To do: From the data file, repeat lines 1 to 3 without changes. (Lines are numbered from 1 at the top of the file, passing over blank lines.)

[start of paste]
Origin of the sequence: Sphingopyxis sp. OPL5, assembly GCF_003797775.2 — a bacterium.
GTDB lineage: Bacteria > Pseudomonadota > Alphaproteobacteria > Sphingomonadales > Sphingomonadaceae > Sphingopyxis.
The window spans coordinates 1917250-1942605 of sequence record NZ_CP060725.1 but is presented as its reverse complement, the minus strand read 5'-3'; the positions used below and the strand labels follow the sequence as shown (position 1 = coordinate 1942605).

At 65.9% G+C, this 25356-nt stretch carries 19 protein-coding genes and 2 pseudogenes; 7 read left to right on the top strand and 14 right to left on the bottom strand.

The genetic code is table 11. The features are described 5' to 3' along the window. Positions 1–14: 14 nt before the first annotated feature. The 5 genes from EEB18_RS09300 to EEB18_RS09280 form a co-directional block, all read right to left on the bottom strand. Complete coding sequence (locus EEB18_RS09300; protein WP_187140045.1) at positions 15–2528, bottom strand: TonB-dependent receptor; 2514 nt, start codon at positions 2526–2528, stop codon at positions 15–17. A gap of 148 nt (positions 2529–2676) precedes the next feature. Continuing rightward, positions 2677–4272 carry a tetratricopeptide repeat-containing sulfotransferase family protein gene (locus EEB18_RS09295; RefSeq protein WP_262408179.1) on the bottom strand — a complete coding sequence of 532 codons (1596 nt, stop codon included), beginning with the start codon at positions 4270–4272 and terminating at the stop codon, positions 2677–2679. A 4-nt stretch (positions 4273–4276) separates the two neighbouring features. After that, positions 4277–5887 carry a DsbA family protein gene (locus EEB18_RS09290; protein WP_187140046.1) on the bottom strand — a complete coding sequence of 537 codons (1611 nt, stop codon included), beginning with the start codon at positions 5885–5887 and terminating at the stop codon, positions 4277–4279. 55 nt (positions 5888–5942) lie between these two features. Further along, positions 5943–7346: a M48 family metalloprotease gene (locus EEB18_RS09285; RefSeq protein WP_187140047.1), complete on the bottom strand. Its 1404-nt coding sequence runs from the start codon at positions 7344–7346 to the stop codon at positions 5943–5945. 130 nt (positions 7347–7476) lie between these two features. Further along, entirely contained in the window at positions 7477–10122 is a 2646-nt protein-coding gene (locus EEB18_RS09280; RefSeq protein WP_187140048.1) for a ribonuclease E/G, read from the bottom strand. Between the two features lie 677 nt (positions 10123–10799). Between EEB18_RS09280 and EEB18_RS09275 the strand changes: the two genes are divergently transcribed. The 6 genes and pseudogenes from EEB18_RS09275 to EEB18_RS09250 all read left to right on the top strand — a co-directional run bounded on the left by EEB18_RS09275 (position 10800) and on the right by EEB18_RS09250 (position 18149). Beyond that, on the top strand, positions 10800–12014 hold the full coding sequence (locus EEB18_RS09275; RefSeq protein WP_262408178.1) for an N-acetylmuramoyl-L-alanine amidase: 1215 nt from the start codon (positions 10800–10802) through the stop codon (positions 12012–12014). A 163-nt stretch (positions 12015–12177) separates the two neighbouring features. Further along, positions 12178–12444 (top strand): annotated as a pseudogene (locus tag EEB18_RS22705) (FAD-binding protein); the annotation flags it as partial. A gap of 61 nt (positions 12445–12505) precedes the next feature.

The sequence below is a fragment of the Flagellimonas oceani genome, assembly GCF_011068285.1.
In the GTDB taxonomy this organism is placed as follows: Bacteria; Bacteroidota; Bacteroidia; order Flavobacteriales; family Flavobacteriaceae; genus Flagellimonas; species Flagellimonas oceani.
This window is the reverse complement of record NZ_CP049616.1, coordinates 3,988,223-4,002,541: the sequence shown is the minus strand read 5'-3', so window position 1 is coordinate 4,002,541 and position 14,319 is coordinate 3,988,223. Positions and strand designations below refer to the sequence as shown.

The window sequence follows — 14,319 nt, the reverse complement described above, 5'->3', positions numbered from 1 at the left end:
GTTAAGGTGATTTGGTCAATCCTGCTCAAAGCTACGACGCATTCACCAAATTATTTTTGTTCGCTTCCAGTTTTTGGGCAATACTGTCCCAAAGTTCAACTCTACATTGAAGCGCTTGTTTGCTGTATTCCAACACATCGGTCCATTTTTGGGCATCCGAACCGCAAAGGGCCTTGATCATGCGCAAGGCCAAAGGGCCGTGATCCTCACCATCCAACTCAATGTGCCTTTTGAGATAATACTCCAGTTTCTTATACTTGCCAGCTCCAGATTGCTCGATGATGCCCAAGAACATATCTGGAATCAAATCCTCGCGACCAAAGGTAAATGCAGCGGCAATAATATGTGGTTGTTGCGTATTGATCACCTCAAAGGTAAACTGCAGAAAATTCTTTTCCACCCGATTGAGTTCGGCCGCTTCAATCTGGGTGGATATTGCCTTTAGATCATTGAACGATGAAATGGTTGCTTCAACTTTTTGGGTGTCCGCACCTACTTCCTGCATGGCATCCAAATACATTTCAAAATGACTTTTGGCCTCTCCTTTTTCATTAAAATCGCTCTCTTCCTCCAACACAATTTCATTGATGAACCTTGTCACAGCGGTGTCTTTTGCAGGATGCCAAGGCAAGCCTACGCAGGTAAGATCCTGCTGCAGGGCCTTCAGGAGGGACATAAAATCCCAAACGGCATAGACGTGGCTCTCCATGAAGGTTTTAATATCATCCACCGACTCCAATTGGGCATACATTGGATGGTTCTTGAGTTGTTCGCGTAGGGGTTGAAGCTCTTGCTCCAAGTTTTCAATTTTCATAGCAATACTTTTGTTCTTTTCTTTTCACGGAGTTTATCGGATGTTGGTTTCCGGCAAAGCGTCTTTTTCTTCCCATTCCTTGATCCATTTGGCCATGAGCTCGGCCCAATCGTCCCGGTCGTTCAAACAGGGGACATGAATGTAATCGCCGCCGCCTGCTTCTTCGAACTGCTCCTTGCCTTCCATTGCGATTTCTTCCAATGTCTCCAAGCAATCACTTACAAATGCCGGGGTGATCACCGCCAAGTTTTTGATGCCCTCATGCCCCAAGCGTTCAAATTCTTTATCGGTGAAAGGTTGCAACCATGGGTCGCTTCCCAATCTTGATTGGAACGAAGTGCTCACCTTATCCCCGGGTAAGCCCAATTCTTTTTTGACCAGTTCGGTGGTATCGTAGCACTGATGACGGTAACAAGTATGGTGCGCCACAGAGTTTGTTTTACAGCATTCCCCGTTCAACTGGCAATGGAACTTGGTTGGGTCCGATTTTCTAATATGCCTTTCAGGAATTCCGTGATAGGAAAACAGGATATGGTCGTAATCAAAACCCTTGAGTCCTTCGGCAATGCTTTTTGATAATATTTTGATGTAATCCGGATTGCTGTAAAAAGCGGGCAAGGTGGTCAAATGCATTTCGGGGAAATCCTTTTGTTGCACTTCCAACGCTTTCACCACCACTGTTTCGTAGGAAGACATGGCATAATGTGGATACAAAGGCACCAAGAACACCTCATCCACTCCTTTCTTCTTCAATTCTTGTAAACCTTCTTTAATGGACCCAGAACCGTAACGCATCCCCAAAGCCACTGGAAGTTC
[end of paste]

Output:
Origin of the sequence: Sphingopyxis sp. OPL5, assembly GCF_003797775.2 — a bacterium.
GTDB lineage: Bacteria > Pseudomonadota > Alphaproteobacteria > Sphingomonadales > Sphingomonadaceae > Sphingopyxis.
The window spans coordinates 1917250-1942605 of sequence record NZ_CP060725.1 but is presented as its reverse complement, the minus strand read 5'-3'; the positions used below and the strand labels follow the sequence as shown (position 1 = coordinate 1942605).